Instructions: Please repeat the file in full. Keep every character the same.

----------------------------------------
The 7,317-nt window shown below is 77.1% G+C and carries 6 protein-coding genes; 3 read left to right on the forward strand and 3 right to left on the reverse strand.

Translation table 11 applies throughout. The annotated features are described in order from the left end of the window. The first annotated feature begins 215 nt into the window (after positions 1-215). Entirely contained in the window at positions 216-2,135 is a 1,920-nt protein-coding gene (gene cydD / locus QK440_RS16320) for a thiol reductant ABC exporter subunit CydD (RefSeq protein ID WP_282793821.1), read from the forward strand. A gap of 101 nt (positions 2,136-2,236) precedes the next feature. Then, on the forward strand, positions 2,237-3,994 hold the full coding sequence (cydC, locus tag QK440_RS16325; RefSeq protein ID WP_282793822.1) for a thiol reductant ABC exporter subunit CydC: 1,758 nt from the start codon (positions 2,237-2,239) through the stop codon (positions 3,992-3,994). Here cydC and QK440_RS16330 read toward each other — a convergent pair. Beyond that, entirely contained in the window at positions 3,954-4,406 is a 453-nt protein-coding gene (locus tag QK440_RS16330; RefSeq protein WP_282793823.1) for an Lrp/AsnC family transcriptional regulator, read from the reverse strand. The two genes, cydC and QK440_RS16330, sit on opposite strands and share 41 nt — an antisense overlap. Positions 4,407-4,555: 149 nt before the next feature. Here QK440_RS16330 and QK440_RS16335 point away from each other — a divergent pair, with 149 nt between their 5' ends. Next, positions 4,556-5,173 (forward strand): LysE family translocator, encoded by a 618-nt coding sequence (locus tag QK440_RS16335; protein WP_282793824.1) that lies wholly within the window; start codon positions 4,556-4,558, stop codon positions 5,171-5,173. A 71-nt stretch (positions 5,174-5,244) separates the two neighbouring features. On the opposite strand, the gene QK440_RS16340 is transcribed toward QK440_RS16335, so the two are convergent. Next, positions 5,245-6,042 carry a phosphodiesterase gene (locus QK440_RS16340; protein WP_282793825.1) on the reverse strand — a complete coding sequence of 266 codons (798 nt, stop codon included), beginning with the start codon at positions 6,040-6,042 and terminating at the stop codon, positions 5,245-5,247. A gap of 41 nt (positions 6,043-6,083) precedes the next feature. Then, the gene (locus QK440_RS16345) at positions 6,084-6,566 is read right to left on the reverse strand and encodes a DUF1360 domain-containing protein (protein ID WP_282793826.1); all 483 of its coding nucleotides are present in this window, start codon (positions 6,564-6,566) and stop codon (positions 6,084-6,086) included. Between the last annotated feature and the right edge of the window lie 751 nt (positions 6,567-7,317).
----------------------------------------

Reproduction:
The 7,317-nt window shown below is 77.1% G+C and carries 6 protein-coding genes; 3 read left to right on the forward strand and 3 right to left on the reverse strand.

Translation table 11 applies throughout. The annotated features are described in order from the left end of the window. The first annotated feature begins 215 nt into the window (after positions 1-215). Entirely contained in the window at positions 216-2,135 is a 1,920-nt protein-coding gene (gene cydD / locus QK440_RS16320) for a thiol reductant ABC exporter subunit CydD (RefSeq protein ID WP_282793821.1), read from the forward strand. A gap of 101 nt (positions 2,136-2,236) precedes the next feature. Then, on the forward strand, positions 2,237-3,994 hold the full coding sequence (cydC, locus tag QK440_RS16325; RefSeq protein ID WP_282793822.1) for a thiol reductant ABC exporter subunit CydC: 1,758 nt from the start codon (positions 2,237-2,239) through the stop codon (positions 3,992-3,994). Here cydC and QK440_RS16330 read toward each other — a convergent pair. Beyond that, entirely contained in the window at positions 3,954-4,406 is a 453-nt protein-coding gene (locus tag QK440_RS16330; RefSeq protein WP_282793823.1) for an Lrp/AsnC family transcriptional regulator, read from the reverse strand. The two genes, cydC and QK440_RS16330, sit on opposite strands and share 41 nt — an antisense overlap. Positions 4,407-4,555: 149 nt before the next feature. Here QK440_RS16330 and QK440_RS16335 point away from each other — a divergent pair, with 149 nt between their 5' ends. Next, positions 4,556-5,173 (forward strand): LysE family translocator, encoded by a 618-nt coding sequence (locus tag QK440_RS16335; protein WP_282793824.1) that lies wholly within the window; start codon positions 4,556-4,558, stop codon positions 5,171-5,173. A 71-nt stretch (positions 5,174-5,244) separates the two neighbouring features. On the opposite strand, the gene QK440_RS16340 is transcribed toward QK440_RS16335, so the two are convergent. Next, positions 5,245-6,042 carry a phosphodiesterase gene (locus QK440_RS16340; protein WP_282793825.1) on the reverse strand — a complete coding sequence of 266 codons (798 nt, stop codon included), beginning with the start codon at positions 6,040-6,042 and terminating at the stop codon, positions 5,245-5,247. A gap of 41 nt (positions 6,043-6,083) precedes the next feature. Then, the gene (locus QK440_RS16345) at positions 6,084-6,566 is read right to left on the reverse strand and encodes a DUF1360 domain-containing protein (protein ID WP_282793826.1); all 483 of its coding nucleotides are present in this window, start codon (positions 6,564-6,566) and stop codon (positions 6,084-6,086) included. Between the last annotated feature and the right edge of the window lie 751 nt (positions 6,567-7,317).